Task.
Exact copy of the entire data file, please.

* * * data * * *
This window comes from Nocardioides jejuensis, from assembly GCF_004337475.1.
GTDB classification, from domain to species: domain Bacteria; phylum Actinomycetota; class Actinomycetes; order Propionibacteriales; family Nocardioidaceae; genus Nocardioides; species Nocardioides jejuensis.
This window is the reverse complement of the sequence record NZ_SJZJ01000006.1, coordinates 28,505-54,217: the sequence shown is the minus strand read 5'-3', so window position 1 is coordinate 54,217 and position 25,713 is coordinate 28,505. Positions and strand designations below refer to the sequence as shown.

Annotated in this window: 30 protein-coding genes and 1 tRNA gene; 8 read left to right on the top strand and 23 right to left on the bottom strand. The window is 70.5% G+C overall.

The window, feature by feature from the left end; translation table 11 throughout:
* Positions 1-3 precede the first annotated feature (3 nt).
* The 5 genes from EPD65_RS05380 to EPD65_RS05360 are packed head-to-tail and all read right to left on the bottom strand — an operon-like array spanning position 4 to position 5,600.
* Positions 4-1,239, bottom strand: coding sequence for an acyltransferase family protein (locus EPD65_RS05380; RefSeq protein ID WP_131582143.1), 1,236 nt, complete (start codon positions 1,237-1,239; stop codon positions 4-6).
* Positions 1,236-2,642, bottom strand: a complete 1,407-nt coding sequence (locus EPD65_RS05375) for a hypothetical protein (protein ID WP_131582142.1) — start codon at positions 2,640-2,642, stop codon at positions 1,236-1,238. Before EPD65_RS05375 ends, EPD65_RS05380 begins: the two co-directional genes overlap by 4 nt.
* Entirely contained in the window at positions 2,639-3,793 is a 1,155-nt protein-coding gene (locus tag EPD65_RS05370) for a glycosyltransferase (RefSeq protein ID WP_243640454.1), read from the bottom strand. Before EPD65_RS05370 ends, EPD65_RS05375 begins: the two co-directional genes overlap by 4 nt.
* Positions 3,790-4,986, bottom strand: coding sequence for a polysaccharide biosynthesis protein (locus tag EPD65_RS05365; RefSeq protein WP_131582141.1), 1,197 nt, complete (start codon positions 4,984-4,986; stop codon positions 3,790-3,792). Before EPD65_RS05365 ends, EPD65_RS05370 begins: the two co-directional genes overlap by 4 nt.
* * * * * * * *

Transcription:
This window comes from Nocardioides jejuensis, from assembly GCF_004337475.1.
GTDB classification, from domain to species: domain Bacteria; phylum Actinomycetota; class Actinomycetes; order Propionibacteriales; family Nocardioidaceae; genus Nocardioides; species Nocardioides jejuensis.
This window is the reverse complement of the sequence record NZ_SJZJ01000006.1, coordinates 28,505-54,217: the sequence shown is the minus strand read 5'-3', so window position 1 is coordinate 54,217 and position 25,713 is coordinate 28,505. Positions and strand designations below refer to the sequence as shown.

Annotated in this window: 30 protein-coding genes and 1 tRNA gene; 8 read left to right on the top strand and 23 right to left on the bottom strand. The window is 70.5% G+C overall.

The window, feature by feature from the left end; translation table 11 throughout:
* Positions 1-3 precede the first annotated feature (3 nt).
* The 5 genes from EPD65_RS05380 to EPD65_RS05360 are packed head-to-tail and all read right to left on the bottom strand — an operon-like array spanning position 4 to position 5,600.
* Positions 4-1,239, bottom strand: coding sequence for an acyltransferase family protein (locus EPD65_RS05380; RefSeq protein ID WP_131582143.1), 1,236 nt, complete (start codon positions 1,237-1,239; stop codon positions 4-6).
* Positions 1,236-2,642, bottom strand: a complete 1,407-nt coding sequence (locus EPD65_RS05375) for a hypothetical protein (protein ID WP_131582142.1) — start codon at positions 2,640-2,642, stop codon at positions 1,236-1,238. Before EPD65_RS05375 ends, EPD65_RS05380 begins: the two co-directional genes overlap by 4 nt.
* Entirely contained in the window at positions 2,639-3,793 is a 1,155-nt protein-coding gene (locus tag EPD65_RS05370) for a glycosyltransferase (RefSeq protein ID WP_243640454.1), read from the bottom strand. Before EPD65_RS05370 ends, EPD65_RS05375 begins: the two co-directional genes overlap by 4 nt.
* Positions 3,790-4,986, bottom strand: coding sequence for a polysaccharide biosynthesis protein (locus tag EPD65_RS05365; RefSeq protein WP_131582141.1), 1,197 nt, complete (start codon positions 4,984-4,986; stop codon positions 3,790-3,792). Before EPD65_RS05365 ends, EPD65_RS05370 begins: the two co-directional genes overlap by 4 nt.